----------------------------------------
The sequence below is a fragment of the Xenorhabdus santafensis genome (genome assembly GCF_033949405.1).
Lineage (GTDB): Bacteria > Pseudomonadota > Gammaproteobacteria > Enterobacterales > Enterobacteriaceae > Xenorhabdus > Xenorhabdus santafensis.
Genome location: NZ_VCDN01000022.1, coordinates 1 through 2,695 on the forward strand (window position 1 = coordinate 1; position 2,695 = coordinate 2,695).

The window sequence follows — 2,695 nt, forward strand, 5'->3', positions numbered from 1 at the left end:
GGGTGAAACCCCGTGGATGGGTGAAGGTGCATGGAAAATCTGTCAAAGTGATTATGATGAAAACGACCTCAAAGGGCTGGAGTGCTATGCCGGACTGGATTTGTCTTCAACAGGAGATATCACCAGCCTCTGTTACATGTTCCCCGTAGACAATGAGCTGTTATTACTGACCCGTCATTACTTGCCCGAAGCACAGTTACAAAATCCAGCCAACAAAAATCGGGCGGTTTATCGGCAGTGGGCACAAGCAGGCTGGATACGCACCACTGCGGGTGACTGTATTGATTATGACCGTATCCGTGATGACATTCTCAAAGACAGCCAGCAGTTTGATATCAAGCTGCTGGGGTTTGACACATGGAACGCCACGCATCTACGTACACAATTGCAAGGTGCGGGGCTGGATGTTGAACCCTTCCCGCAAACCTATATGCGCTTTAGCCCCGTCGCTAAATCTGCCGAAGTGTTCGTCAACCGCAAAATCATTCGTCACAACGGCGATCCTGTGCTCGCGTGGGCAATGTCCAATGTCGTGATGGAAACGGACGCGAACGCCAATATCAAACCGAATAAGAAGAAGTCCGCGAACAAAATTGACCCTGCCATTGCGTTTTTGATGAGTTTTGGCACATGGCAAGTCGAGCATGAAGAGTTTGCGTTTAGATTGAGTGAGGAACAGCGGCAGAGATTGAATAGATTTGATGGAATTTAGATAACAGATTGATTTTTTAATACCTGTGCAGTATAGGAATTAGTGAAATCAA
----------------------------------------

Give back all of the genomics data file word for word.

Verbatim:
The sequence below is a fragment of the Xenorhabdus santafensis genome (genome assembly GCF_033949405.1).
Lineage (GTDB): Bacteria > Pseudomonadota > Gammaproteobacteria > Enterobacterales > Enterobacteriaceae > Xenorhabdus > Xenorhabdus santafensis.
Genome location: NZ_VCDN01000022.1, coordinates 1 through 2,695 on the forward strand (window position 1 = coordinate 1; position 2,695 = coordinate 2,695).

The window sequence follows — 2,695 nt, forward strand, 5'->3', positions numbered from 1 at the left end:
GGGTGAAACCCCGTGGATGGGTGAAGGTGCATGGAAAATCTGTCAAAGTGATTATGATGAAAACGACCTCAAAGGGCTGGAGTGCTATGCCGGACTGGATTTGTCTTCAACAGGAGATATCACCAGCCTCTGTTACATGTTCCCCGTAGACAATGAGCTGTTATTACTGACCCGTCATTACTTGCCCGAAGCACAGTTACAAAATCCAGCCAACAAAAATCGGGCGGTTTATCGGCAGTGGGCACAAGCAGGCTGGATACGCACCACTGCGGGTGACTGTATTGATTATGACCGTATCCGTGATGACATTCTCAAAGACAGCCAGCAGTTTGATATCAAGCTGCTGGGGTTTGACACATGGAACGCCACGCATCTACGTACACAATTGCAAGGTGCGGGGCTGGATGTTGAACCCTTCCCGCAAACCTATATGCGCTTTAGCCCCGTCGCTAAATCTGCCGAAGTGTTCGTCAACCGCAAAATCATTCGTCACAACGGCGATCCTGTGCTCGCGTGGGCAATGTCCAATGTCGTGATGGAAACGGACGCGAACGCCAATATCAAACCGAATAAGAAGAAGTCCGCGAACAAAATTGACCCTGCCATTGCGTTTTTGATGAGTTTTGGCACATGGCAAGTCGAGCATGAAGAGTTTGCGTTTAGATTGAGTGAGGAACAGCGGCAGAGATTGAATAGATTTGATGGAATTTAGATAACAGATTGATTTTTTAATACCTGTGCAGTATAGGAATTAGTGAAATCAA